Tom Cruise doesn’t just prove audiences’ desire to return to theaters.
The superstar delivered an apolitical smack unify critics and fans. Except “Top Gun: Maverick” does much more than that.
The film checked all the important boxes at modern cinema.
- quality performance
- Heroism, straight up
Not bad for a sequel after 36 years in the making.
“Maverick” is this critic’s Film of the Year, and it doesn’t end. Likewise, the following films have defied expectations, enthralled audiences, and shown that while Hollywood is still plunging into a waking ditch, there’s still room for hope.
The following are in no particular order:
A simple, poignant tale of a friendship that has gone south, “Inisherin” is so chilling that you shiver as you sit in your chair. Charcoal black humor has a lot to offer, but it’s the big picture that confuses us. Death is the film’s uncredited co-star, hanging over the characters like a thick, suffocating cloak.
Colin Farrell has never been better.
The last thing we need this year is a movie that celebrates journalism. Twitter files, anyone?
Don’t hold out against “She Said,” a smart film that celebrates women who have helped both victims of sexual assault and the culture at large.
It’s not the fault of Megan Twohey and Jodi Kantor that their industry is corrupt beyond measure. Journalists, respectfully played by Carey Mulligan and Zoe Kazan, helped bring down Harvey Weinstein with their nagging and sometimes messy reporting.
What can cause screen drowsiness — look, a source answered our call! — became a tribute to those who brought a Hollywood monster to justice.
Hollywood will not give up on China. For starters, there’s just too much money at stake, even as that cash faucet is starting to dry up. That leaves independent filmmakers like Jason Loftus to tell stories that others won’t. And this story of China’s suppression of religion and speech, crafted from brilliantly crisp animation, is something to behold.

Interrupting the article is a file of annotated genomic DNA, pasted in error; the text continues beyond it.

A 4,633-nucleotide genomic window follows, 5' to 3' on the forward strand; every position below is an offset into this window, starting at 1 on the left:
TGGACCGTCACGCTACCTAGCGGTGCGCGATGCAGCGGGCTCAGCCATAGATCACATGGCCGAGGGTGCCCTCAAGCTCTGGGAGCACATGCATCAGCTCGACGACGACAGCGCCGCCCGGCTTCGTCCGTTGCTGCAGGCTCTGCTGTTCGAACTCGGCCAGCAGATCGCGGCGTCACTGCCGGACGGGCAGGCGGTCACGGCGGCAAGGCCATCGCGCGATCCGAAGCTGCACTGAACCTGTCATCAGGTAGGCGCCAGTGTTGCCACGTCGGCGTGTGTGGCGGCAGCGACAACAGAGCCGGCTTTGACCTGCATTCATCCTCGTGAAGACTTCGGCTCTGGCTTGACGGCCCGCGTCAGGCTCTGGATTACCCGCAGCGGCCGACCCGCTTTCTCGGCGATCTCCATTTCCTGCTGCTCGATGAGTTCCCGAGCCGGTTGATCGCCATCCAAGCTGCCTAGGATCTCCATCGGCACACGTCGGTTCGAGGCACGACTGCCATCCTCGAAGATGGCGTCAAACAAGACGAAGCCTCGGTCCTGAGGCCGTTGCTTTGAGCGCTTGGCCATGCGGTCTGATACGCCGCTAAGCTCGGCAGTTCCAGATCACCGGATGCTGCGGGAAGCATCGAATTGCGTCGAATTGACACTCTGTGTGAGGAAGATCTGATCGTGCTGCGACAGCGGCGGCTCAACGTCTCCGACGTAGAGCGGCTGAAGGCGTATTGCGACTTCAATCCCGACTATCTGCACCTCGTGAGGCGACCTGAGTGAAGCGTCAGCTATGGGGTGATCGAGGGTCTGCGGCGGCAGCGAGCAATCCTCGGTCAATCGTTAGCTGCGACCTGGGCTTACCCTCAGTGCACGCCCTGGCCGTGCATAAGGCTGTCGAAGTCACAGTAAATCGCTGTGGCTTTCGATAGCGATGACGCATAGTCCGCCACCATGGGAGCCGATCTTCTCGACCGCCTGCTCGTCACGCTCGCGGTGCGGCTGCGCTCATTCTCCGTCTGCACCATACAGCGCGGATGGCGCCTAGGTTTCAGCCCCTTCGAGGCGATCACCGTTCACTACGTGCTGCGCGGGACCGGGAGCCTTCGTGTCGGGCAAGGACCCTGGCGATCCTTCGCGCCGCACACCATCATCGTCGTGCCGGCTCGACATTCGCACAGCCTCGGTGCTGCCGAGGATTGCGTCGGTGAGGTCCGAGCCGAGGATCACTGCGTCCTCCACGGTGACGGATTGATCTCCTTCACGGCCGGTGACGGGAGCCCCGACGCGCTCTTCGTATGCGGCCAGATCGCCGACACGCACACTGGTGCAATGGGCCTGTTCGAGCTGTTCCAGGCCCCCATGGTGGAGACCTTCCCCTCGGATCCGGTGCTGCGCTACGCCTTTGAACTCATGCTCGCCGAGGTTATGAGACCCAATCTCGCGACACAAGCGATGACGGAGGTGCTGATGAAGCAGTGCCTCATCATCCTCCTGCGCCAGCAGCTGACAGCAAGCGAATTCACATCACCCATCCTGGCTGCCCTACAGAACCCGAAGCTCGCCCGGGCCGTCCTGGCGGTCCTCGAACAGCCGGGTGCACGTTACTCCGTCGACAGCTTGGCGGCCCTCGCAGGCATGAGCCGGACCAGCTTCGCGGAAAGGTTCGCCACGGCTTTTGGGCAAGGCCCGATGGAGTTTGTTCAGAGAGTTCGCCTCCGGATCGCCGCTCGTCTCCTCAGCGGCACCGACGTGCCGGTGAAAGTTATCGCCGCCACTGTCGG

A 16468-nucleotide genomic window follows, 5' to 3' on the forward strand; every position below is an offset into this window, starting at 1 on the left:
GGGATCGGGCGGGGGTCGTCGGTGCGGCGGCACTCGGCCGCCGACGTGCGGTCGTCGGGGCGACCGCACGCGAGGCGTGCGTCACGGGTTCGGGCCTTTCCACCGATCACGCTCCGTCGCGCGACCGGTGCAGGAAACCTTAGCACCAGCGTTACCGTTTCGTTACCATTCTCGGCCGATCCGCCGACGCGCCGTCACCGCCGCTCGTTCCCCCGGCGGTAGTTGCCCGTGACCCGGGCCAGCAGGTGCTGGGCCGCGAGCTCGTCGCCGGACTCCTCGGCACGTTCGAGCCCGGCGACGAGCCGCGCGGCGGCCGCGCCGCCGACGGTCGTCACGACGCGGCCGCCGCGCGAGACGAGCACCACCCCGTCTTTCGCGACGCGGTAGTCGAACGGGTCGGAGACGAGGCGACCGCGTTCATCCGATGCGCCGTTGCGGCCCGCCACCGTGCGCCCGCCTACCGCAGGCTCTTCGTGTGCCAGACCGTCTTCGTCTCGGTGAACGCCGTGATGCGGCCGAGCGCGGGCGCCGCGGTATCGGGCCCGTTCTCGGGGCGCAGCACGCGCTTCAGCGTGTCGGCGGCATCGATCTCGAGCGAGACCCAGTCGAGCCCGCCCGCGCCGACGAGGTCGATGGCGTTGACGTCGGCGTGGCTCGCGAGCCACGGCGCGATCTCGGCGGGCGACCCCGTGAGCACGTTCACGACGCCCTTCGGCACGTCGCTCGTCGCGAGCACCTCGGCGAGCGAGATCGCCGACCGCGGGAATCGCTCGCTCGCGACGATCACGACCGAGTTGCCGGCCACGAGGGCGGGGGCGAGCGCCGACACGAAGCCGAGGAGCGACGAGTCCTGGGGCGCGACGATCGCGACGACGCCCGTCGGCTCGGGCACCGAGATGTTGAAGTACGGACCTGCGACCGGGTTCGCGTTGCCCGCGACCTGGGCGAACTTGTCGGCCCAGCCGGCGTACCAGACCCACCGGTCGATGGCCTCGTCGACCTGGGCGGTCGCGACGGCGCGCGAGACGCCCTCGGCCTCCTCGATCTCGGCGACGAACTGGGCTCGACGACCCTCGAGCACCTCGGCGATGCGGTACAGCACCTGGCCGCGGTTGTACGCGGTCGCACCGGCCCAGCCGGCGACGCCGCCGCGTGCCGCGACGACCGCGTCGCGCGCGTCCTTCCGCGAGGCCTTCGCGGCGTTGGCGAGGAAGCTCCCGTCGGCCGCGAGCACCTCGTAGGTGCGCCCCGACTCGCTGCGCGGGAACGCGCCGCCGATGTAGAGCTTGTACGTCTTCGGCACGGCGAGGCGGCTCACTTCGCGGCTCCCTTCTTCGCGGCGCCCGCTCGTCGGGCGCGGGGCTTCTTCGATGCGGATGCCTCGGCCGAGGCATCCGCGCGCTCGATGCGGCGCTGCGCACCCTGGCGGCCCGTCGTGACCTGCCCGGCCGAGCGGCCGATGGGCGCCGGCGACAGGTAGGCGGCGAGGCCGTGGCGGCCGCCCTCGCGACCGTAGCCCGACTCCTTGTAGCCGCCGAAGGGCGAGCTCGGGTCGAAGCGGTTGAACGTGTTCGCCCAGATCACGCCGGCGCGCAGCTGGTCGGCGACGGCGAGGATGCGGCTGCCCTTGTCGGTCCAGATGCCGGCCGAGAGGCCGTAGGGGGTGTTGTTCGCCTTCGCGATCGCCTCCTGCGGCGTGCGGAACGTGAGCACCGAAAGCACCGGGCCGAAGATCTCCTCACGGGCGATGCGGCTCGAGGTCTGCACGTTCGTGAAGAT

“I want you back”
The romantic-comedy isn’t dead yet, but its vitality is weak and the prognosis looks bleak. This year “Ticket to Heaven” has given the genre a wave of vitamin B12, but this Amazon Prime original hints that the best is yet to come.
The wonderful duo of Jenny Slate and Charlie Day fueled this charm, a story ignited by a silly gimmick but punctuated by possibly related woes.
“The Horror 2”
The best horror scene of the year finds Art the Clown (David Howard Thornton) taunting his prey in a costume shop. It’s just one trick among many in this stellar sequel, a movie that’s too long on paper but just right once you’ve settled into your seat.
The gore doesn’t stop and isn’t for those with relatively healthy stomachs. If that doesn’t get rid of you, you will be treated. Is there any doubt that Thornton’s clown is the best movie monster of all time?
Director Ti West treats the horror genre with tender loving care. His earlier films (like “House of the Devil”) indulged in slow fire intensity, but “X” hit the mark faster. The scares are cleverly delivered, the actors perform far better than a killer movie deserves, and the plot makes for a curious yet engaging prequel. guide (“Pearl”).
What more do you need?
Director Alex Garland’s horror treatment hits out at the odd, down to its minimalist title. And, obviously, the story doesn’t overestimate a particular gender.
However, the distribution system is far from being awakened. Jessie Buckley’s journey down the rabbit hole of guilt and regret has yielded some of the year’s most memorable images, A-grade scares and twists you’ll never see.
Why isn’t Ralph Fiennes in the Best Supporting Actor race? Perhaps that doesn’t matter, as his performance will be remembered long after the work of his colleagues fades from memory. Plus, the modern Oscar race seems less important to everyone Identity Politics Stunt.
The thriller mocks culinary excess while satirizing the easiest target around – the wealthy elite. The tension served is too good to believe on that point.
The most subversive movie of the year reminds us why documentaries are (still) important. Matt Walsh, who asks dry questions in the desert is a great thing, dissects those eager to dodge some of today’s most essential questions and their consequences.
This is not hatred or problems. Some questions deserve answers and the act of asking them suddenly becomes a problem in 2022. Shame on all of us, even the critics who refused to participate in the film.